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The Review workflow
Work from an overview to the detail
1. Check the overall “shape” of the film (pace, tone, duration, interest, progression – beginning, middle, end) 2.Are there any ‘redundant’ elements - any repetition etc? 3.Make it shorter! Apply the ‘party principal’ to your scenes - arrive late and leave early! 4.Check the scene cuts - find a way of linking the scenes together visually or with sound 5.Check each individual sequence - intercutting is one technique that can shorten 2 scenes into one 6. Check each shot. Be harsh - kill your darlings! 7. Check each cut. The point you come into a shot and the point you choose to leave it.

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The pace and timing

Setting Up full screen preview. Under the View menu -

• use the the full screen preview (CMD + F12) Are the shots (and scenes ) the right length (students often leave shots too long) • trim the static bits at both ends of pans and zooms. Don’t cut in the middle of camera moves. • in order to get a feel for the pace of a scene, play it through and use the position of the playhead to find by ‘feel’ your edit points. • play the video to someone else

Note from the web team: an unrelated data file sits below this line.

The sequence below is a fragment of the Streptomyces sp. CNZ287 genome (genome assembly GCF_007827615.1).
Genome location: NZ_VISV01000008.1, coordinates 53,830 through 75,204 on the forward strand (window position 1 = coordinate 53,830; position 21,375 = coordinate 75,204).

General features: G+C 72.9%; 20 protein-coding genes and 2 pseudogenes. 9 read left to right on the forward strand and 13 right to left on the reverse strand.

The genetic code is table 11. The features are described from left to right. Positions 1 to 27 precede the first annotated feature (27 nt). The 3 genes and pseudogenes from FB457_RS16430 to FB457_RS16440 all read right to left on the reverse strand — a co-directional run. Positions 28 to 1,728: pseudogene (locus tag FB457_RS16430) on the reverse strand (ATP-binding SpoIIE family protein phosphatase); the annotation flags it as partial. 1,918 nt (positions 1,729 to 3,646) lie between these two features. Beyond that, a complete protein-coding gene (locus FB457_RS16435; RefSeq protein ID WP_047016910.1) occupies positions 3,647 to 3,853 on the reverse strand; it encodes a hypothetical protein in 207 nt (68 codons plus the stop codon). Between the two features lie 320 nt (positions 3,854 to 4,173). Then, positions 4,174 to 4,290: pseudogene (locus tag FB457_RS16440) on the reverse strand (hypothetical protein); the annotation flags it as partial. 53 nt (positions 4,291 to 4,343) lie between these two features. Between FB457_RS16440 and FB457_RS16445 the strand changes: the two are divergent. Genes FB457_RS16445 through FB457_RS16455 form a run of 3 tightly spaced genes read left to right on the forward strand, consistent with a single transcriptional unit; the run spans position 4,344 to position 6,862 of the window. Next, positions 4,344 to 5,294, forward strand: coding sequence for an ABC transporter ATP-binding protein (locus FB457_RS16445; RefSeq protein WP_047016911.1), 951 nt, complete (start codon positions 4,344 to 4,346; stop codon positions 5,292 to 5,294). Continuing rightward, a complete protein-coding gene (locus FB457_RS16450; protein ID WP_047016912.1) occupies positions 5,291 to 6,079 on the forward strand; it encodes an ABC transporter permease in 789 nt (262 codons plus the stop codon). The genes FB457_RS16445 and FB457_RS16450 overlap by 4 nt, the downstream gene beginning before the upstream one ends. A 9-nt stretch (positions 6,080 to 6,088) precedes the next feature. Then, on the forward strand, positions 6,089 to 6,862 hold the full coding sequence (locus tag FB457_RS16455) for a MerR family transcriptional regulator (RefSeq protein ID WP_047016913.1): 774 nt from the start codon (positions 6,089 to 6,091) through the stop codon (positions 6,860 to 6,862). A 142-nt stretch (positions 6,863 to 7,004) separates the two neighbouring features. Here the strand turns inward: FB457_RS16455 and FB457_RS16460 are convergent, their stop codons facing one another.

Then check on the same View menu that Video Playback on your main monitor is selected

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Short cuts

Insert edit F9 Roll edit R Play around edit \ Roll by frame [ ] Select edit V Extend edit E Option click to select either video or audio

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Further reading and directions
• Editing techniques with Final Cut Pro by Michael Wohl. This has alot of advice about the process and practice of editing based on FCP and Final Cut Express. Its more a “why to” rather than a “how to”. • There are more advanced ways of using the software - using the Trim window and syncing the Viewer and Timeline together. These and others are in Michael Wohl’s book - which is in the Library too!